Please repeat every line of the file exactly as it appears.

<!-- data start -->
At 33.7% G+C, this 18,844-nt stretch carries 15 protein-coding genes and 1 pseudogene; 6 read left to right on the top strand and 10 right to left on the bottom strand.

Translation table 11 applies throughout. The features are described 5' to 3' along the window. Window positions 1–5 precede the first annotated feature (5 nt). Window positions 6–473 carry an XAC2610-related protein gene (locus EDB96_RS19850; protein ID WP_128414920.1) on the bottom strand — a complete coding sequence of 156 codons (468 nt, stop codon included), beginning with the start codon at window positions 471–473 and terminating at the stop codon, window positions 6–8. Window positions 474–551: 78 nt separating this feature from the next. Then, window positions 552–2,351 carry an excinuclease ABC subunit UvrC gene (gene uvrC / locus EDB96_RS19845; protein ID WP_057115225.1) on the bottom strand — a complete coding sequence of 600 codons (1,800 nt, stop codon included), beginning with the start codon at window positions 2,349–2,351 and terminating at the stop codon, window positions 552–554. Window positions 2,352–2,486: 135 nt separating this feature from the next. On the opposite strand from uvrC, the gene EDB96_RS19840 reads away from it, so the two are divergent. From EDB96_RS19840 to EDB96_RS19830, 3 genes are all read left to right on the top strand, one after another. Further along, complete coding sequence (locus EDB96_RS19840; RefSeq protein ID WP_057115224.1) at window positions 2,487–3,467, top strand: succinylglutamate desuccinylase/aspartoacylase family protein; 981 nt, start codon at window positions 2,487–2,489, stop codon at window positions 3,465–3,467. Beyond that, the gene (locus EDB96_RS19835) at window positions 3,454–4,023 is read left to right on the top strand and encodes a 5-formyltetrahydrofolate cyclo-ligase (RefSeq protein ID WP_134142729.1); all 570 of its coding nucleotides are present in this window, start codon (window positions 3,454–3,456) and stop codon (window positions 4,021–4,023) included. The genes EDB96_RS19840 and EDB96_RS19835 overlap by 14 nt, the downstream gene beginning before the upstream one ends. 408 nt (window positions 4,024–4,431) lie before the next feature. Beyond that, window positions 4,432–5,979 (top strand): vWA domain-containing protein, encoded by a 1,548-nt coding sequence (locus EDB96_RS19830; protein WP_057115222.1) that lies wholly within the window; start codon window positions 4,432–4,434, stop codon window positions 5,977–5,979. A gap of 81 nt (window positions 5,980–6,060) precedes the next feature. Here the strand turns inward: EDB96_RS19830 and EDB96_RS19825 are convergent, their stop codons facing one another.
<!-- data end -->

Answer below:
At 33.7% G+C, this 18,844-nt stretch carries 15 protein-coding genes and 1 pseudogene; 6 read left to right on the top strand and 10 right to left on the bottom strand.

Translation table 11 applies throughout. The features are described 5' to 3' along the window. Window positions 1–5 precede the first annotated feature (5 nt). Window positions 6–473 carry an XAC2610-related protein gene (locus EDB96_RS19850; protein ID WP_128414920.1) on the bottom strand — a complete coding sequence of 156 codons (468 nt, stop codon included), beginning with the start codon at window positions 471–473 and terminating at the stop codon, window positions 6–8. Window positions 474–551: 78 nt separating this feature from the next. Then, window positions 552–2,351 carry an excinuclease ABC subunit UvrC gene (gene uvrC / locus EDB96_RS19845; protein ID WP_057115225.1) on the bottom strand — a complete coding sequence of 600 codons (1,800 nt, stop codon included), beginning with the start codon at window positions 2,349–2,351 and terminating at the stop codon, window positions 552–554. Window positions 2,352–2,486: 135 nt separating this feature from the next. On the opposite strand from uvrC, the gene EDB96_RS19840 reads away from it, so the two are divergent. From EDB96_RS19840 to EDB96_RS19830, 3 genes are all read left to right on the top strand, one after another. Further along, complete coding sequence (locus EDB96_RS19840; RefSeq protein ID WP_057115224.1) at window positions 2,487–3,467, top strand: succinylglutamate desuccinylase/aspartoacylase family protein; 981 nt, start codon at window positions 2,487–2,489, stop codon at window positions 3,465–3,467. Beyond that, the gene (locus EDB96_RS19835) at window positions 3,454–4,023 is read left to right on the top strand and encodes a 5-formyltetrahydrofolate cyclo-ligase (RefSeq protein ID WP_134142729.1); all 570 of its coding nucleotides are present in this window, start codon (window positions 3,454–3,456) and stop codon (window positions 4,021–4,023) included. The genes EDB96_RS19840 and EDB96_RS19835 overlap by 14 nt, the downstream gene beginning before the upstream one ends. 408 nt (window positions 4,024–4,431) lie before the next feature. Beyond that, window positions 4,432–5,979 (top strand): vWA domain-containing protein, encoded by a 1,548-nt coding sequence (locus EDB96_RS19830; protein WP_057115222.1) that lies wholly within the window; start codon window positions 4,432–4,434, stop codon window positions 5,977–5,979. A gap of 81 nt (window positions 5,980–6,060) precedes the next feature. Here the strand turns inward: EDB96_RS19830 and EDB96_RS19825 are convergent, their stop codons facing one another.